To set up the server for the passwd_change client, create a special designated principal in your Kerberos database, set the DISALLOW_TGT_BASED flag on that principal to require manual authentication, and set the lifetime of that principal to one hour. Then, create a keytab for that principal on the host running the special server and set up a separate instance of remctld running on a different port that includes the remctl/password configuration fragment. That instance of remctl should be run with the KRB5_KTNAME environment variable set, pointing it at the keytab for this designated principal.

Before building the passwd_change client, you will want to modify the settings at the top of the passwd_change.c code to point it to the correct server and port, to use the correct designated principal for the password changing service, and to set the path to the passwd file. (If you don't, you'll have to always have appropriate configuration in your krb5.conf file.) Then, run:

    make install

Pass --enable-silent-rules to configure for a quieter build (similar to the Linux kernel). Use make warnings instead of make to build with full GCC compiler warnings (requires a relatively current version of GCC).

The last step will probably have to be done as root and will install both the client and the kadmin-backend script. You may need to change the path to Perl on the first line of kadmin-backend (as well as the other defaults in it). By default, kadmin-remctl installs itself under /usr/local; you can change that path by passing the --prefix=PATH argument to configure.

If the remctl libraries aren't installed in a directory searched by the compiler, use --with-remctl to specify the root directory (prefix) under which remctl was installed. You can also individually set the paths to the library directory and the include directory with --with-remctl-lib and --with-remctl-include respectively. You may need to do this if Autoconf can't figure out whether to use lib, lib32, or lib64 on your platform.

After installation, you may want to configure passwd_change in your krb5.conf files. See the passwd_change man page for configuration details.

Normally, configure will use krb5-config to determine the flags to use to compile with your Kerberos libraries. If krb5-config isn't found, it will look for the standard Kerberos libraries in locations already searched by your compiler. If the the krb5-config script first in your path is not the one corresponding to the Kerberos libraries you want to use or if your Kerberos libraries and includes aren't in a location searched by default by your compiler, you need to specify a different Kerberos installation root via --with-krb5=PATH. For example:

    ./configure --with-krb5=/usr/pubsw

You can also individually set the paths to the include directory and the library directory with --with-krb5-include and --with-krb5-lib. You may need to do this if Autoconf can't figure out whether to use lib, lib32, or lib64 on your platform.

To specify a particular krb5-config script to use, either set the PATH_KRB5_CONFIG environment variable or pass it to configure like:

    ./configure PATH_KRB5_CONFIG=/path/to/krb5-config

To not use krb5-config and force library probing even if there is a krb5-config script on your path, set PATH_KRB5_CONFIG to a nonexistent path:

    ./configure PATH_KRB5_CONFIG=/nonexistent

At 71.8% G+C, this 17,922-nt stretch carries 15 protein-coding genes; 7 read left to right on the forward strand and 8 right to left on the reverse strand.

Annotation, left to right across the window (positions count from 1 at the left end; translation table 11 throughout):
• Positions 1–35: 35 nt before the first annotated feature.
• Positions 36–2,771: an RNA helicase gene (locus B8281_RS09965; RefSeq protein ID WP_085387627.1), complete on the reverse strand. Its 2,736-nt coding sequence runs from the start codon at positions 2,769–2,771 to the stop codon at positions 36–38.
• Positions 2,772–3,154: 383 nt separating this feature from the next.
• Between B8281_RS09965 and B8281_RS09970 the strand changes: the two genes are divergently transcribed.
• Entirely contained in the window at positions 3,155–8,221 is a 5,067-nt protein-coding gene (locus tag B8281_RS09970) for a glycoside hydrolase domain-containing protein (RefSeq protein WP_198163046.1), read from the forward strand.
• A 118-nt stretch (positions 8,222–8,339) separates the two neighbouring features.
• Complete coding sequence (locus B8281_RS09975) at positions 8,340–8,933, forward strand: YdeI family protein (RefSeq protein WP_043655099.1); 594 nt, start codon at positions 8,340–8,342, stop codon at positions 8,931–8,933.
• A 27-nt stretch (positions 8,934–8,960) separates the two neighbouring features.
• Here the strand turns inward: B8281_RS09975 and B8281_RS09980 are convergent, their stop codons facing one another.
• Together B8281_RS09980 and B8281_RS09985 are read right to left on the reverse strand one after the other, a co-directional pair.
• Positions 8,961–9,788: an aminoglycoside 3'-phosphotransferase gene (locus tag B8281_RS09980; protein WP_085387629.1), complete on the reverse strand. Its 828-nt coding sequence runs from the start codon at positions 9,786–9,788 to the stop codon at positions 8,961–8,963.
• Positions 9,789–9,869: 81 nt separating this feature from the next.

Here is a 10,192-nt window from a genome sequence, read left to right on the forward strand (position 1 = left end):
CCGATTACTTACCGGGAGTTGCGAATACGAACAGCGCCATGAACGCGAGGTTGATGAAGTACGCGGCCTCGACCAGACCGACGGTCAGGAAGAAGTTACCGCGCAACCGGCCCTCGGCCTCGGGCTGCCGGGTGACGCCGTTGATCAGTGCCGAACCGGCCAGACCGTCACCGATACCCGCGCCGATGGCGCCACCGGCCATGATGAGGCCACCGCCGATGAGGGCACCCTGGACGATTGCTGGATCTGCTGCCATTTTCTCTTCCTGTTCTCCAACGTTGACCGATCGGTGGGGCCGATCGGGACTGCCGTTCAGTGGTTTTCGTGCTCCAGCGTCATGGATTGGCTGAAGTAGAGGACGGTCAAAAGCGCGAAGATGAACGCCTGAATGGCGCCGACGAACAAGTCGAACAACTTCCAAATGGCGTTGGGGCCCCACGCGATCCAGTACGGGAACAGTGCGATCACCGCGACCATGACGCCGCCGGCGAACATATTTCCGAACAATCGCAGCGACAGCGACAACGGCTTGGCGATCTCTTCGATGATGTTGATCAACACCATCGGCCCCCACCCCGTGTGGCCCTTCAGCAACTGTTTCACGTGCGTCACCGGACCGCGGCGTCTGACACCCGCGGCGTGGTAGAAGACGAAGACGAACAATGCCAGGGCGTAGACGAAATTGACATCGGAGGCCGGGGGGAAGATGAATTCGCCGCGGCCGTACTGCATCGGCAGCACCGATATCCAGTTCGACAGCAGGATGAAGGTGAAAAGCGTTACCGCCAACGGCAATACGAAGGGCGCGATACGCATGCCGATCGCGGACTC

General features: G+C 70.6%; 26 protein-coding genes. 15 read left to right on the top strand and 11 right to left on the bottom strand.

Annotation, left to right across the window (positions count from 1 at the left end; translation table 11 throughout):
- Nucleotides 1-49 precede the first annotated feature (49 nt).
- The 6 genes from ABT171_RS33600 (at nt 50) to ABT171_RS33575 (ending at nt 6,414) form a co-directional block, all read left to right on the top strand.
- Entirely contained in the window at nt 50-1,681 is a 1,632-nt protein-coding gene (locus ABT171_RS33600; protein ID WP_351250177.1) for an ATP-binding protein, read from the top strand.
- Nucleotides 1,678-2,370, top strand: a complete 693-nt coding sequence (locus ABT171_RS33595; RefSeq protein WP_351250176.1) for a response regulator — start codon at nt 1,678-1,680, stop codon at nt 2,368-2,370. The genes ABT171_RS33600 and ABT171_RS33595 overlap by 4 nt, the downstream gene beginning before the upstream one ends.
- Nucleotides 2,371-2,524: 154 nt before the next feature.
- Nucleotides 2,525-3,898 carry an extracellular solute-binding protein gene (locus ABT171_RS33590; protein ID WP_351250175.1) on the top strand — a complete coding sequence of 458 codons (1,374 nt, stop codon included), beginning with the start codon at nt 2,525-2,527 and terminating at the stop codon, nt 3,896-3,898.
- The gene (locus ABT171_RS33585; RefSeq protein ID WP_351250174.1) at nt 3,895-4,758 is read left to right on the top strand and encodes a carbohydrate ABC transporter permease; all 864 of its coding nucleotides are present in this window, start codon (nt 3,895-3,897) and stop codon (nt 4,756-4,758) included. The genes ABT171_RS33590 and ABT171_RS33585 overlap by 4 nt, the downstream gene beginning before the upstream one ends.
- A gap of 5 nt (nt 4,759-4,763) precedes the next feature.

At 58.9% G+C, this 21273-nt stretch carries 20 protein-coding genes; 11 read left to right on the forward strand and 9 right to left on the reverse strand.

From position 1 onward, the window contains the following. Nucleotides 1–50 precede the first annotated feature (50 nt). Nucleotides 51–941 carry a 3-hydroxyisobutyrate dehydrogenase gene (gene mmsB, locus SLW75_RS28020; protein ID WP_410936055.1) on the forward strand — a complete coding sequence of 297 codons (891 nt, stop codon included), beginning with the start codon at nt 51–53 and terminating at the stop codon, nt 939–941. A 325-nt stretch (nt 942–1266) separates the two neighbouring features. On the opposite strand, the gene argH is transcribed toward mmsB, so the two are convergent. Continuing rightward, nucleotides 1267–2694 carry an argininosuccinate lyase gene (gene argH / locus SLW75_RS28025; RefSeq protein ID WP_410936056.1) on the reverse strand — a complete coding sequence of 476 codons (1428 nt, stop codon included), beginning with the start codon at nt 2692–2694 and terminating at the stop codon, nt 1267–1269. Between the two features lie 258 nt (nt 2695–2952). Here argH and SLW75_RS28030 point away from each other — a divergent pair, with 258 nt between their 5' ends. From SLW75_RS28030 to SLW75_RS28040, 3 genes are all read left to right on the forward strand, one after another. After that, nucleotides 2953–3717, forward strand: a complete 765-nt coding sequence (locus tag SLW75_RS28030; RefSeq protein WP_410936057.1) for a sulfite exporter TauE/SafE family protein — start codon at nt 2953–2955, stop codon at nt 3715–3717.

krb5-config is not used and library probing is always done if either --with-krb5-include or --with-krb5-lib are given.

You can build kadmin-remctl in a different directory from the source if you wish. To do this, create a new empty directory, cd to that directory, and then give the path to configure when running configure. Everything else should work as above.

You can pass the --enable-reduced-depends flag to configure to try to minimize the shared library dependencies encoded in the binaries. This omits from the link line all the libraries included solely because the Kerberos libraries depend on them and instead links the programs only against libraries whose APIs are called directly. This will only work with shared Kerberos libraries and will only work on platforms where shared libraries properly encode their own dependencies (such as Linux). It is intended primarily for building packages for Linux distributions to avoid encoding unnecessary shared library dependencies that make shared library migrations more difficult. If none of the above made any sense to you, don't bother with this flag.


The kadmin-remctl web page at:


will always have the current version of this package, the current documentation, and pointers to any additional resources.

I welcome bug reports and patches for this package at eagle@eyrie.org. However, please be aware that I tend to be extremely busy and work projects often take priority. I'll save your mail and get to it as soon as I can, but it may take me a couple of months.


kadmin-remctl is maintained using Git. You can access the current source by cloning the repository at:


or view the repository via the web at:


When contributing modifications, patches (possibly generated by git-format-patch) are preferred to Git pull requests.


To Jon Robertson for the port of kadmin-backend to Heimdal.

To Derrick Brashear and Ken Hornstein of Sine Nomine Associates, who did work on behalf of Stanford University on realm synchronization that was a predecessor of the ksetpass program.


The kadmin-remctl package as a whole covered by the following copyright statement and license:

  Copyright 1997, 2003, 2006, 2007, 2008, 2009, 2010, 2011, 2013
      The Board of Trustees of the Leland Stanford Junior University
  Permission is hereby granted, free of charge, to any person obtaining
  a copy of this software and associated documentation files (the
  "Software"), to deal in the Software without restriction, including
  without limitation the rights to use, copy, modify, merge, publish,
  distribute, sublicense, and/or sell copies of the Software, and to
  permit persons to whom the Software is furnished to do so, subject to
  the following conditions:
  The above copyright notice and this permission notice shall be
  included in all copies or substantial portions of the Software.

All individual files without an explicit exception below are released under this license. Some files may have additional copyright holders as noted in those files. There is detailed information about the licensing of each file in the LICENSE file in this distribution.

Some files in this distribution are individually released under different licenses, all of which are compatible with the above general package license but which may require preservation of additional notices. All required notices are preserved in the LICENSE file.